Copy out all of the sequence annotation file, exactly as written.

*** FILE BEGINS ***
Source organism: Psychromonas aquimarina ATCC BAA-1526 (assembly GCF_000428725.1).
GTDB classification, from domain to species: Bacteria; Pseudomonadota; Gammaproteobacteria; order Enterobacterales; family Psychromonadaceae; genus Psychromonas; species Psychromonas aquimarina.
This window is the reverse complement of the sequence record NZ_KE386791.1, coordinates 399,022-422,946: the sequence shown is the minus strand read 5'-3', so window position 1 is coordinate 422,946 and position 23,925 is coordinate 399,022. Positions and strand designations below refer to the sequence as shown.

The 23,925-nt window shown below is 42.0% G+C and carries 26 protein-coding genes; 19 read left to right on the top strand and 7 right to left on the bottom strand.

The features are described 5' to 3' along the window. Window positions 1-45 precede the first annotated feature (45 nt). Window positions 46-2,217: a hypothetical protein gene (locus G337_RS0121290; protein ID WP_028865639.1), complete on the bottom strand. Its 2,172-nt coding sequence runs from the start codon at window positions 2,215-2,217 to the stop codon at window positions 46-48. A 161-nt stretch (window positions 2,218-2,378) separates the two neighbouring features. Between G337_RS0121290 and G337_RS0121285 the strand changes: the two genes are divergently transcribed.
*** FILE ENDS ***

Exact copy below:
Source organism: Psychromonas aquimarina ATCC BAA-1526 (assembly GCF_000428725.1).
GTDB classification, from domain to species: Bacteria; Pseudomonadota; Gammaproteobacteria; order Enterobacterales; family Psychromonadaceae; genus Psychromonas; species Psychromonas aquimarina.
This window is the reverse complement of the sequence record NZ_KE386791.1, coordinates 399,022-422,946: the sequence shown is the minus strand read 5'-3', so window position 1 is coordinate 422,946 and position 23,925 is coordinate 399,022. Positions and strand designations below refer to the sequence as shown.

The 23,925-nt window shown below is 42.0% G+C and carries 26 protein-coding genes; 19 read left to right on the top strand and 7 right to left on the bottom strand.

The features are described 5' to 3' along the window. Window positions 1-45 precede the first annotated feature (45 nt). Window positions 46-2,217: a hypothetical protein gene (locus G337_RS0121290; protein ID WP_028865639.1), complete on the bottom strand. Its 2,172-nt coding sequence runs from the start codon at window positions 2,215-2,217 to the stop codon at window positions 46-48. A 161-nt stretch (window positions 2,218-2,378) separates the two neighbouring features. Between G337_RS0121290 and G337_RS0121285 the strand changes: the two genes are divergently transcribed.